Remember, at all times, that they are your ecclesi­astical rulers: rulers of your own choice, yet by no means coming to you in virtue of mere human author­ity but in the name and by the appointment of the great Head of the Church and, of course, the ministers of God to you for good. In all your views and treatment of them, then, recognize this character. Obey them in the Lord, that is, for His sake, and as far as they bear rule agreeably to His Word. Esteem them daily with your prayers, that God would bless them, and make them a blessing. Reverence them as your leaders. Bear in mind the importance of their office, the arduous­ness of their duties, and the difficulties with which they have to contend. Countenance and sustain them in every act of fidelity; make allowance for their infir­mities; and be not unreasonable in your expectations from them.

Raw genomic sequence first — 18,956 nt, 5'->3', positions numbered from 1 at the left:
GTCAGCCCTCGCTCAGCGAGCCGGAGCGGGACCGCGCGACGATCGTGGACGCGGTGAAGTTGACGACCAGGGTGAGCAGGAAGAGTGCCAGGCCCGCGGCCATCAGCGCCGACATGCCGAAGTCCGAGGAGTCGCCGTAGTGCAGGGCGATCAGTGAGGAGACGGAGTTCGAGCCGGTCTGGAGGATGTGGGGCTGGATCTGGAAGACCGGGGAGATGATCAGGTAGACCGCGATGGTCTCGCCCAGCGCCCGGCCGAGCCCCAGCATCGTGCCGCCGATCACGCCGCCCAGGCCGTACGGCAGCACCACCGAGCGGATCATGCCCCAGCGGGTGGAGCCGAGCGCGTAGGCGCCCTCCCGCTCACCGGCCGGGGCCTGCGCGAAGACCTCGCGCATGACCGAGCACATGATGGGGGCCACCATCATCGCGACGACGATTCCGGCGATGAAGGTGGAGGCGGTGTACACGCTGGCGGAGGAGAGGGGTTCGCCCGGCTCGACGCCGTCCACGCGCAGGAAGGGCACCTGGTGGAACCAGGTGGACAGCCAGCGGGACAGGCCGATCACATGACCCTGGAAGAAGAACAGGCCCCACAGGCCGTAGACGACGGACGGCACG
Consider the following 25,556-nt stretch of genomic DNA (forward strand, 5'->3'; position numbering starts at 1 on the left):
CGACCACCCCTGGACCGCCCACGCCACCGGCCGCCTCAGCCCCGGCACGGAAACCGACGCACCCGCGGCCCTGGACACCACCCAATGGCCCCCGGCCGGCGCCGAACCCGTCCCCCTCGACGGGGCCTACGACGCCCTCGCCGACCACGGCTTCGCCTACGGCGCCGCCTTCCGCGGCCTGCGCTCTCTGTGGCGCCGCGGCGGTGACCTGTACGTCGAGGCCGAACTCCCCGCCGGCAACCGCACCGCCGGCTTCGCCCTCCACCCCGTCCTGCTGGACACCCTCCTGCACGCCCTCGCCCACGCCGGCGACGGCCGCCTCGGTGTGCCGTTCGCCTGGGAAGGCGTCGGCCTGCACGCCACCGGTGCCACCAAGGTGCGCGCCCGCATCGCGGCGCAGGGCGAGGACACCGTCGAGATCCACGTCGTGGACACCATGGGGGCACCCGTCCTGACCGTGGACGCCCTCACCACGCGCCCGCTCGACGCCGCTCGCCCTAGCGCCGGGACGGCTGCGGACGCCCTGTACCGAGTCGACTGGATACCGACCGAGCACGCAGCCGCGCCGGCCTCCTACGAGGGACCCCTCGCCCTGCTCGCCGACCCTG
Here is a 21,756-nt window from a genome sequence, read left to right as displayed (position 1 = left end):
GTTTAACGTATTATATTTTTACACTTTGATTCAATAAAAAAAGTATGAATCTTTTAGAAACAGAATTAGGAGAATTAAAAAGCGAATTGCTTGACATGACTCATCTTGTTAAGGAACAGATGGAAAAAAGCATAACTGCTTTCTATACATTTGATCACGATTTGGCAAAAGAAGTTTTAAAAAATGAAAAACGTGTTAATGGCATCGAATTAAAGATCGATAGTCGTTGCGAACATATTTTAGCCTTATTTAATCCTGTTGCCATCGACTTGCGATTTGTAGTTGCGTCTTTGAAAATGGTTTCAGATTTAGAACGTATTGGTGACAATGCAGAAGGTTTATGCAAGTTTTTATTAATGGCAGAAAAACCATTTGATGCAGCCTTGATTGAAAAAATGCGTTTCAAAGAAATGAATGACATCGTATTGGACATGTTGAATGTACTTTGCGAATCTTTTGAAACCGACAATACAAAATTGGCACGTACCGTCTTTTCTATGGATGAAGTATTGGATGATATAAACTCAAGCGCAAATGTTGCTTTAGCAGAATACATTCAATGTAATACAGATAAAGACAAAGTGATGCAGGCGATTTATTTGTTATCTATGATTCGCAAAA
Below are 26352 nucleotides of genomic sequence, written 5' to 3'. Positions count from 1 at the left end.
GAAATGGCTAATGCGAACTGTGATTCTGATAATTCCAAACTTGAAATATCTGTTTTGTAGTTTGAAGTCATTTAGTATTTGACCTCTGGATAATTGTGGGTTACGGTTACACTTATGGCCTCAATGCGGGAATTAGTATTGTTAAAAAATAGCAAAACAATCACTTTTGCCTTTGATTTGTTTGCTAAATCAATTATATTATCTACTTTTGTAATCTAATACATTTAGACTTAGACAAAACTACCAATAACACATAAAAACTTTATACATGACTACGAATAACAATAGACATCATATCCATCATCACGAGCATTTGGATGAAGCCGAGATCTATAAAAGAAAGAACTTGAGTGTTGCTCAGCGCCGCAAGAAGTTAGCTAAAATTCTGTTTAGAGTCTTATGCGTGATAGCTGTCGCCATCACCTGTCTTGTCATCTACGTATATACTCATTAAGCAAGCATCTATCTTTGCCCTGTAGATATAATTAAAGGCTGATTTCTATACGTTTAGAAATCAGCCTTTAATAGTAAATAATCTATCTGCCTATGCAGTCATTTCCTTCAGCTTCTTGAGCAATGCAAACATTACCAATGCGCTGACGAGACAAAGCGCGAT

May God grant His blessing upon the feeding of His flock.

This month, we remember the Reform­ation. On October 31, 1517, Martin Luther nailed his ninety-five thesis on the church door at Wittenberg. You all know much of the history of that event and those events which followed. We all know right away that the sale of indulgences was one of the issues; that a monk named Tetzal was selling them to enrich the coffers of Rome; that Luther was called by the Church and State in 1521 before the Diet of Worms to recant, and that there he said “Here I stand. I can do no other. God help me. Amen.” Luther could do nothing else for he was standing for the gospel of grace proclaimed so richly by the infallible Scriptures.